For those wishing to celebrate the true meaning of Christmas, these are some of the churches offering Christmas services in English (note that train and subway schedules prevent most churches from offering true Midnight Mass). Sharon International Fellowship has a bilingual (English and Japanese) Candlelight Worship Service followed by a Christmas Party at 6:00pm on December 24th. Catholic Church of St. Joseph, Tsukiji Parish will have a Christmas Eve Mass at 7:00 and a Christmas Mass the next morning at 9:30. Franciscan Chapel Center offers several English services: on December 24th a Children’s Mass at 4:00pm, Christmas Carols at 8:30pm and Christmas Eve Mass at 9:00. The next day Christmas Day Mass is held at 8:00am, 10:00am, 12:00pm and 6:00pm. St. Anselm’s Meguro Church has Christmas Eve Mass at 9:00 and a bilingual (English and Japanese) Christmas Day Mass at 11:00am. Tokyo Baptist Church will hold Christmas Eve Candlelight Service at 5:00, 7:00 and 9:00. St. Paul International Lutheran Church will have a Christmas Eve Candlelight Carol and Holy Communion at 8:30 and Christmas Day Worship with Holy Communion at 11:00am. St. Ignatius Church holds Christmas Eve Mass at 11:00 and Christmas Mass at 12:00pm. Tokyo Union Church offers Christmas Eve Candlelight Worship Services at 4:00, 7:00 and 9:00 and Christmas Day Worship Service at 11:00am.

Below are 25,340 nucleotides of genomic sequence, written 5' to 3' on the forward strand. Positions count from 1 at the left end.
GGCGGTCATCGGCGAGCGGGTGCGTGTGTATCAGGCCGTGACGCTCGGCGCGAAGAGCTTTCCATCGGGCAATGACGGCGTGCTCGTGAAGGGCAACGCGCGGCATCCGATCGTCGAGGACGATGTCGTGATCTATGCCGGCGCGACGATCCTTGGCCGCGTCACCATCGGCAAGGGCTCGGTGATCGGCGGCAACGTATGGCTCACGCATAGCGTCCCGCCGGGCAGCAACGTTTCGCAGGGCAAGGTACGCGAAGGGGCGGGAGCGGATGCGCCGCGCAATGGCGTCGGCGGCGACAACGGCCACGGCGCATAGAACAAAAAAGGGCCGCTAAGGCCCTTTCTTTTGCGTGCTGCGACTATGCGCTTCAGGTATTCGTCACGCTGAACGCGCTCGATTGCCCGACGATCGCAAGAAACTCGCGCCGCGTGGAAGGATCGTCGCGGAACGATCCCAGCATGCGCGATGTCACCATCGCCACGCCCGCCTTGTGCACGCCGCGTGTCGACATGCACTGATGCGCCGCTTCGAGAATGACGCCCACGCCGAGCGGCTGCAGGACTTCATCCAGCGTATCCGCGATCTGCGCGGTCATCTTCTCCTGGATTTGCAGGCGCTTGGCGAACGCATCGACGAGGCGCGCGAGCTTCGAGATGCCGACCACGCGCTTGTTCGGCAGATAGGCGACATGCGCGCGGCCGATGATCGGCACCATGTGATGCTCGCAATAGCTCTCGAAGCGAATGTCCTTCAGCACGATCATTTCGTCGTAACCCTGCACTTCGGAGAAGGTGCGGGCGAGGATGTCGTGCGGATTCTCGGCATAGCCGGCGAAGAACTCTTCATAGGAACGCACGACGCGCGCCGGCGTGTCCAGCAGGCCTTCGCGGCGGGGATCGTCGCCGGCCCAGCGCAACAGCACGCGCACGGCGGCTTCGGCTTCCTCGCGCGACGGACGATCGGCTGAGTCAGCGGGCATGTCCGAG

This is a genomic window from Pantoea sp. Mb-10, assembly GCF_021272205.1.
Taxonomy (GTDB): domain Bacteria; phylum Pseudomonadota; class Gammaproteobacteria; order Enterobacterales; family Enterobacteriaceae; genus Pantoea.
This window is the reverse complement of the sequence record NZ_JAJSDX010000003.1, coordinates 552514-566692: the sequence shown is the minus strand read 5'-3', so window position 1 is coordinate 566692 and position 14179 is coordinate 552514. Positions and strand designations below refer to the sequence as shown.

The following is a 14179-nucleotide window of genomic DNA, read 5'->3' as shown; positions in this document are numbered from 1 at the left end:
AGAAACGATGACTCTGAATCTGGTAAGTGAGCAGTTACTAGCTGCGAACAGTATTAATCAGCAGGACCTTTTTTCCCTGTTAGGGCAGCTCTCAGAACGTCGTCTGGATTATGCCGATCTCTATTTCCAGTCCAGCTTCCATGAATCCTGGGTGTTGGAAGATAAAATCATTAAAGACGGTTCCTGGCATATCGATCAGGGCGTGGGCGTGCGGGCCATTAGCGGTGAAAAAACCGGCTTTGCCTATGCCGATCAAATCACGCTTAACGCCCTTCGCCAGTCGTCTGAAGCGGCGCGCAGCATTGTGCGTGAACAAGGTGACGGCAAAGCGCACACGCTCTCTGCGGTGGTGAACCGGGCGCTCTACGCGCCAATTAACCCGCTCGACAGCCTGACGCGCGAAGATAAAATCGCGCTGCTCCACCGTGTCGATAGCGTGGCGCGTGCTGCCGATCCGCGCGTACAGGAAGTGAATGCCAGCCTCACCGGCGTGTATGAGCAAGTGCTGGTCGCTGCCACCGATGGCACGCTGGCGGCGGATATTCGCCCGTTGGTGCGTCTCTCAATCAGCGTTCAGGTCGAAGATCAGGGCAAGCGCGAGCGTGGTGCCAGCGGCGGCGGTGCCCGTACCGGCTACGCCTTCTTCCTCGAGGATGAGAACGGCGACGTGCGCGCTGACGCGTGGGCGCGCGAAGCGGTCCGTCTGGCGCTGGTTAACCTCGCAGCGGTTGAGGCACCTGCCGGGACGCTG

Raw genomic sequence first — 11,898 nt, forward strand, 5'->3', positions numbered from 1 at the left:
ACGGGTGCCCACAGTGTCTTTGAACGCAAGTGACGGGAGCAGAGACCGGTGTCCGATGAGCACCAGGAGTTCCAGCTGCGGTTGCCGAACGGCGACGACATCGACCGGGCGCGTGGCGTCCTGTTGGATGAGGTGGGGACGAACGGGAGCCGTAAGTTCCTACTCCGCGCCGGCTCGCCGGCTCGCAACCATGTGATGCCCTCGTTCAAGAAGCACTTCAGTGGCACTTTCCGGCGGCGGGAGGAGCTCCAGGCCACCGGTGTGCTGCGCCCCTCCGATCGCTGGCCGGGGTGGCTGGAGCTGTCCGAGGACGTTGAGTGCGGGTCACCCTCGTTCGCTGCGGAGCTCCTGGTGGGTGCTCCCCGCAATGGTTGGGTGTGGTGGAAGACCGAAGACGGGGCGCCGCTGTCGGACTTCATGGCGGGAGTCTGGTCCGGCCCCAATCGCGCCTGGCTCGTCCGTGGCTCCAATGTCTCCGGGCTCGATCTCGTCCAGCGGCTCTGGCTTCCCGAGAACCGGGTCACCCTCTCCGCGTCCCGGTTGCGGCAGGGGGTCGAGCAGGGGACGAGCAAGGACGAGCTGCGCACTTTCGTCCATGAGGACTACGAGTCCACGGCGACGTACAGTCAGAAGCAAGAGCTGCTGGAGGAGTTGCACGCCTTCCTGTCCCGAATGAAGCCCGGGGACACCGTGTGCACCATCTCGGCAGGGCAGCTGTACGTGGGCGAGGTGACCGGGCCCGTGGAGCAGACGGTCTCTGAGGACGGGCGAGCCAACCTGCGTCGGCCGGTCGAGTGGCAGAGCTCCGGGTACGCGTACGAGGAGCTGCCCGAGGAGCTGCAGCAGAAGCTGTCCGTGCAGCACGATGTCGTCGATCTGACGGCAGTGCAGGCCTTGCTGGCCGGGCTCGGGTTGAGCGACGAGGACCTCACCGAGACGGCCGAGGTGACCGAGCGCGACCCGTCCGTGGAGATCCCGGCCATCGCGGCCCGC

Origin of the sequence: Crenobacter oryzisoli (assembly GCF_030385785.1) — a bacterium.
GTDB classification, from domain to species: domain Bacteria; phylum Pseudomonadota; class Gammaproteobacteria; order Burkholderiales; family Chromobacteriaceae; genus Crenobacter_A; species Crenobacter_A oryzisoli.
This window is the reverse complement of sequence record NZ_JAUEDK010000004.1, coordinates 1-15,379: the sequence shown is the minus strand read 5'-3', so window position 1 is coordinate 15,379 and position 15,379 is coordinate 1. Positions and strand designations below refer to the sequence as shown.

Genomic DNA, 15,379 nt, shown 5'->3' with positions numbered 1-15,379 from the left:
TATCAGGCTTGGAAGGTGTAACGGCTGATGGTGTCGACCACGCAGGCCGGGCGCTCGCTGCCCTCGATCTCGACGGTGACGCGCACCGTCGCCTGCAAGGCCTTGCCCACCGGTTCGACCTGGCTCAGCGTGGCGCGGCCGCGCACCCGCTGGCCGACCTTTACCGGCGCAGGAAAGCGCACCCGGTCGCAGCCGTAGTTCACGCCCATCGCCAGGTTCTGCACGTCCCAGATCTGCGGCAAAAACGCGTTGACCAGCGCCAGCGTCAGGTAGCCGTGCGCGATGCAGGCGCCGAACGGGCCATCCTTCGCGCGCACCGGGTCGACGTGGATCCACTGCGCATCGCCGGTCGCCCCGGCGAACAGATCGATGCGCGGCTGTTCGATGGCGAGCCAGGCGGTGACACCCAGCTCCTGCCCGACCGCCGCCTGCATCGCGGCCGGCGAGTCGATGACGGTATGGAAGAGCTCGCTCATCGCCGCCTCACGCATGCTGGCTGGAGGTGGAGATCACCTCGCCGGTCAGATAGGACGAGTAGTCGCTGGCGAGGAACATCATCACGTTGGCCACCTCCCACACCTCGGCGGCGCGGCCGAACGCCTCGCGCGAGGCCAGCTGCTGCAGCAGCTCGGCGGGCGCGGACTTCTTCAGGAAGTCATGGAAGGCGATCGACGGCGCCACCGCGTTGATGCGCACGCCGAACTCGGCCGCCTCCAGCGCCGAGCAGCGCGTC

With Christmas in Japan being an almost completely commercial affair and Tokyo being one of the great shopping cities of the world, you’ll have no trouble finding perfect gifts for all of your loved ones. But if you’re a little turned off by the unbridled consumerism of the season, or just want to do something different this year, consider giving a charity gift. Oxfam and Alternative Gifts International both allow you to donate a range of goods and services to people in need all over the globe. Examples are such as goats, pigs, and other farm animals, equipment like mosquito nets, solar cookers and wheelchairs, projects like water purification and healthcare, as well as training and education programs. You don’t have to be well-off to donate: a disease prevention kit costs just $22US, $4US keeps a Kenyan street child housed and fed for a day, and for more expensive items you can buy smaller shares. Some charities also offer gift certificates that allow your recipient to choose how your donation will help. A good one is Kiva, an innovative micro-lender that lets you lend money to entrepreneurs around the world. Finally, if you really need to give a material gift, make it count. Unicef House in Shinagawa carries Unicef’s gifts and greeting cards; you can also order from Unicef online or ask for a free catalogue. People Tree has branches in Omotesando and Jiugaoka as well as an online shop.